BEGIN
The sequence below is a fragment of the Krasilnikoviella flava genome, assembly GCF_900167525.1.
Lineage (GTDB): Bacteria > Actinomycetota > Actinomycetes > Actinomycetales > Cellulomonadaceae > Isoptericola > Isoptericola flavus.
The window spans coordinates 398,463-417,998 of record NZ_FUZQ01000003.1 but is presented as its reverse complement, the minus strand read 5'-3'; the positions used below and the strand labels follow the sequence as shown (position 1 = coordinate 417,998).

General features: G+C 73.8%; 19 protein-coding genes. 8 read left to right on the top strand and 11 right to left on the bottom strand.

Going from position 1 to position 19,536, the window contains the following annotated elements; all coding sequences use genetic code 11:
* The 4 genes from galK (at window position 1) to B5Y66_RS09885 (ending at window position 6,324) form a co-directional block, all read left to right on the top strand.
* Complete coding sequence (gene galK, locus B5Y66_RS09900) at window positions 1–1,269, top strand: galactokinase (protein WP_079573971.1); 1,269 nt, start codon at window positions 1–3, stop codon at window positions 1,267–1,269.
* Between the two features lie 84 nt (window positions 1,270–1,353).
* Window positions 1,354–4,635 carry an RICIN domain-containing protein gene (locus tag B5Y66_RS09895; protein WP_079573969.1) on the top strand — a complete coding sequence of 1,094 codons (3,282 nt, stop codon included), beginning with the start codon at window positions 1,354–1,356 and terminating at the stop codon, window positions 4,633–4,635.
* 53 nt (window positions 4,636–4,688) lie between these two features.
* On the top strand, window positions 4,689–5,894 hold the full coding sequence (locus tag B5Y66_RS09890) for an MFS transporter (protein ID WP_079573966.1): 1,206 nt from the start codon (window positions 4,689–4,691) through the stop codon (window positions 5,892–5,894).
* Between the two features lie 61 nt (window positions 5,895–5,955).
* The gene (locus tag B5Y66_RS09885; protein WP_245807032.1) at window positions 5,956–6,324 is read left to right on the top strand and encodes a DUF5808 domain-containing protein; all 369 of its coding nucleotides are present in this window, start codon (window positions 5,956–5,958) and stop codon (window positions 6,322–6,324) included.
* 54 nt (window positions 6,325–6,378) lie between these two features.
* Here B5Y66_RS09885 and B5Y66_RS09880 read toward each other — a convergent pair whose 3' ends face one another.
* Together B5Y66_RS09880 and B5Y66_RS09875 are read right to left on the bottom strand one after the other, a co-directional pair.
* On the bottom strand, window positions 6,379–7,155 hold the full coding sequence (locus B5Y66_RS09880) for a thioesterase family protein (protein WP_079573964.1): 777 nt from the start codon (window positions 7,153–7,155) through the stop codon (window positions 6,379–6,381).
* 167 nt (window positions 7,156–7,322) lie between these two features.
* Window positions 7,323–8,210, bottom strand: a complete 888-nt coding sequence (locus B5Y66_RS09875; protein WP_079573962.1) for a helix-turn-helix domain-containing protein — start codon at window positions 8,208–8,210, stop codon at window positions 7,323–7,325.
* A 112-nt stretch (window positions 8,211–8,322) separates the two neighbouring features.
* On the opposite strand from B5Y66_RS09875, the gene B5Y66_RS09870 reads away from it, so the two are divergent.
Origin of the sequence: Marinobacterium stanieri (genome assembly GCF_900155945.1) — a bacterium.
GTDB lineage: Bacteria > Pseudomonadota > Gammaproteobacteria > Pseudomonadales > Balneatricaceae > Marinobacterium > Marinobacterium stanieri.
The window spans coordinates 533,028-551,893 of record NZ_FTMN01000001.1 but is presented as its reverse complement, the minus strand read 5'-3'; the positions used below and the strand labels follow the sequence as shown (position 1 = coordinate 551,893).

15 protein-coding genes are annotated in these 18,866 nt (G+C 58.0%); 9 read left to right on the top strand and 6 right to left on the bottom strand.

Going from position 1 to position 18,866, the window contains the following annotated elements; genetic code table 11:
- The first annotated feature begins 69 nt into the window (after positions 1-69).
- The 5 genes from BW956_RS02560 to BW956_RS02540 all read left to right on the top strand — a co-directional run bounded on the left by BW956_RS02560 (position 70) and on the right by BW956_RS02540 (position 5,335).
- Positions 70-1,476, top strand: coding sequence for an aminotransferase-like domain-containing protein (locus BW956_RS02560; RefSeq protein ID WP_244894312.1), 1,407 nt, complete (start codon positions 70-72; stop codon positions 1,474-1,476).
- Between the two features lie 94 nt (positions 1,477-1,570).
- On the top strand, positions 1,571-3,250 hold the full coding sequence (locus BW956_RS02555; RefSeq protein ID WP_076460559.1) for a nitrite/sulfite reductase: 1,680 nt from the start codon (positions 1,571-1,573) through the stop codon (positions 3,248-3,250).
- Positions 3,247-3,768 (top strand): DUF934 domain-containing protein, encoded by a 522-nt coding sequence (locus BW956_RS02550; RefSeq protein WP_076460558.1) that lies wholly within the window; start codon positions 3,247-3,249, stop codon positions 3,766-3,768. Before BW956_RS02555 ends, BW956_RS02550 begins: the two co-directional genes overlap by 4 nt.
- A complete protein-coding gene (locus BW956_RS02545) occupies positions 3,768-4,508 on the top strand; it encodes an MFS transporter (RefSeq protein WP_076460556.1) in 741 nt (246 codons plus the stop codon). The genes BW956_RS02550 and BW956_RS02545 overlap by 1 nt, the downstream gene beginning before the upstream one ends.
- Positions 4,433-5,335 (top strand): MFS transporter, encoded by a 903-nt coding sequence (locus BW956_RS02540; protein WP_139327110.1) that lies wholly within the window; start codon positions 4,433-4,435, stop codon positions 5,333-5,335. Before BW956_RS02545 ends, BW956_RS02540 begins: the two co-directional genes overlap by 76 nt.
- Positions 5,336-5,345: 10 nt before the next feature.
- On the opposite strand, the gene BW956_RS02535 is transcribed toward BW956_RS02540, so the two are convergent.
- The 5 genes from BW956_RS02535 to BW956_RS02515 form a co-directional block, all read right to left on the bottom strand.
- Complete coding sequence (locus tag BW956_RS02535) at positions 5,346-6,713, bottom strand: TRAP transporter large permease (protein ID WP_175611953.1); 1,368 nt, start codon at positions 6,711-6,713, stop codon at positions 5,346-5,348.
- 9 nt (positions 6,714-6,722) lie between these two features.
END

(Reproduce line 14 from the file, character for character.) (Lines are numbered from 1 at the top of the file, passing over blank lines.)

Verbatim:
* 54 nt (window positions 6,325–6,378) lie between these two features.